AAS Special Session - Honolulu, Hawaii

 

Imaging Stars: A Century of Advances in High Angular Resolution Astronomy

Tuesday, January 7, 2020

10:00 - 11:30 AM

Hawaii Convention Center

 

On the night of December 13, 1920, Albert Michelson and Francis Pease became the first to measure the size of a star other than the Sun. This remarkable feat was accomplished using a 20-foot beam interferometer mounted on the 100-inch Hooker telescope at Mount Wilson Observatory. Their technique has blossomed into the field of long baseline interferometry that has made possible the resolution of stars hundreds of times smaller than the first target Betelgeuse. These new measurements are pushing stellar astrophysics into a new realm of precision to explore stellar evolution. In celebration of this historic achievement, we will bring together a series of talks to highlight recent advances in resolving stars at milli-arcsecond resolution across different evolutionary stages.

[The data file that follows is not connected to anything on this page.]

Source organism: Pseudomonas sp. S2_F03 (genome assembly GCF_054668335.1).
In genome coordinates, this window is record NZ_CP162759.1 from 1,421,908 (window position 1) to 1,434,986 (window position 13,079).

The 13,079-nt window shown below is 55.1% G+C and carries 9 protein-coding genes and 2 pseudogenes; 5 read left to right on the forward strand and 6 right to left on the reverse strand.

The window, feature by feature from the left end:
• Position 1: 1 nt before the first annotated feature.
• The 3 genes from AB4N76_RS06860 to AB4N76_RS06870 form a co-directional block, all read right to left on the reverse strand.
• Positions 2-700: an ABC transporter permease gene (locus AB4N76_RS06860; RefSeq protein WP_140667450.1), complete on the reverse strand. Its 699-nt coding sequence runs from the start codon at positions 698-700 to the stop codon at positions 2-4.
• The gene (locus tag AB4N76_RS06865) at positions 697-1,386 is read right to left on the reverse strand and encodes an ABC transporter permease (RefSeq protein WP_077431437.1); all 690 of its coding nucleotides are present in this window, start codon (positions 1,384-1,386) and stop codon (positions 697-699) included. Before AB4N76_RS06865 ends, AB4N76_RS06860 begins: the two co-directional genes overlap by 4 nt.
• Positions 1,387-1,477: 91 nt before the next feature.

There will be an associated poster session.  If you are interested in contributing a research poster, please select the special session title, "Imaging Stars: A Century of Advances in High Angular Resolution Astronomy" when submitting the abstract for your poster.

 

 

Time Speaker Presentation
  Douglas Gies Opening Remarks
  Andrea Dupree Recent High Resolution Studies of Betelgeuse
  John Monnier Imaging the Surfaces of Stars
  Lynn Matthews Understanding Evolved Stars and Mass Loss through Radio Imaging
  Gioia Rau Atmospheres of Evolved Stars at Optical and Infrared Wavelengths
  Daniel Huber Fundamental Properties of Stars Using Asteroseismology and Interferometry


Organizing Comittee: Michelle Creech-Eakman, Douglas Gies, Theo ten Brummelaar, Gail Schaefer, Gerard van Belle